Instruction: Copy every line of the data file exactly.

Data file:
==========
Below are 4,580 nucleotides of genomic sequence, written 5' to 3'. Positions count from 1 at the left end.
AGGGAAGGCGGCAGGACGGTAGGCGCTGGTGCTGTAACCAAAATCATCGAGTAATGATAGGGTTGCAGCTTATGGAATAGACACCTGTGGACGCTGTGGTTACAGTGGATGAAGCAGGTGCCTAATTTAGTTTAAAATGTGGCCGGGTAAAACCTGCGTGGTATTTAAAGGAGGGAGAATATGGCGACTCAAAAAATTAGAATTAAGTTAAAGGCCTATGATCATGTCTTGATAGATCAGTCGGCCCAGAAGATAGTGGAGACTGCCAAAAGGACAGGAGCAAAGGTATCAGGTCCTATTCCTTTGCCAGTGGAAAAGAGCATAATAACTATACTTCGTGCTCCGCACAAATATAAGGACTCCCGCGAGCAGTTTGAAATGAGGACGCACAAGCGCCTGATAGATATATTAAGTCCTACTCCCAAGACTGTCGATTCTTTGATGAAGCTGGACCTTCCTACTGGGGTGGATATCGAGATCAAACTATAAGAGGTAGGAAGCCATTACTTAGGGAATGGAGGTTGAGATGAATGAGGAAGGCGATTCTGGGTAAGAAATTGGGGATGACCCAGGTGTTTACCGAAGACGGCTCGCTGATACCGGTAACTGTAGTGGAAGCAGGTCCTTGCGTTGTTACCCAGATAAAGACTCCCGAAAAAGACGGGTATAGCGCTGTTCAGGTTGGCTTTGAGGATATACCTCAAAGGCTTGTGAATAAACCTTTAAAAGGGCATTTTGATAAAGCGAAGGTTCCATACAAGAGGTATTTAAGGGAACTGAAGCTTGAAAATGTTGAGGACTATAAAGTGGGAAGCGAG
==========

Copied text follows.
Below are 4,580 nucleotides of genomic sequence, written 5' to 3'. Positions count from 1 at the left end.
AGGGAAGGCGGCAGGACGGTAGGCGCTGGTGCTGTAACCAAAATCATCGAGTAATGATAGGGTTGCAGCTTATGGAATAGACACCTGTGGACGCTGTGGTTACAGTGGATGAAGCAGGTGCCTAATTTAGTTTAAAATGTGGCCGGGTAAAACCTGCGTGGTATTTAAAGGAGGGAGAATATGGCGACTCAAAAAATTAGAATTAAGTTAAAGGCCTATGATCATGTCTTGATAGATCAGTCGGCCCAGAAGATAGTGGAGACTGCCAAAAGGACAGGAGCAAAGGTATCAGGTCCTATTCCTTTGCCAGTGGAAAAGAGCATAATAACTATACTTCGTGCTCCGCACAAATATAAGGACTCCCGCGAGCAGTTTGAAATGAGGACGCACAAGCGCCTGATAGATATATTAAGTCCTACTCCCAAGACTGTCGATTCTTTGATGAAGCTGGACCTTCCTACTGGGGTGGATATCGAGATCAAACTATAAGAGGTAGGAAGCCATTACTTAGGGAATGGAGGTTGAGATGAATGAGGAAGGCGATTCTGGGTAAGAAATTGGGGATGACCCAGGTGTTTACCGAAGACGGCTCGCTGATACCGGTAACTGTAGTGGAAGCAGGTCCTTGCGTTGTTACCCAGATAAAGACTCCCGAAAAAGACGGGTATAGCGCTGTTCAGGTTGGCTTTGAGGATATACCTCAAAGGCTTGTGAATAAACCTTTAAAAGGGCATTTTGATAAAGCGAAGGTTCCATACAAGAGGTATTTAAGGGAACTGAAGCTTGAAAATGTTGAGGACTATAAAGTGGGAAGCGAG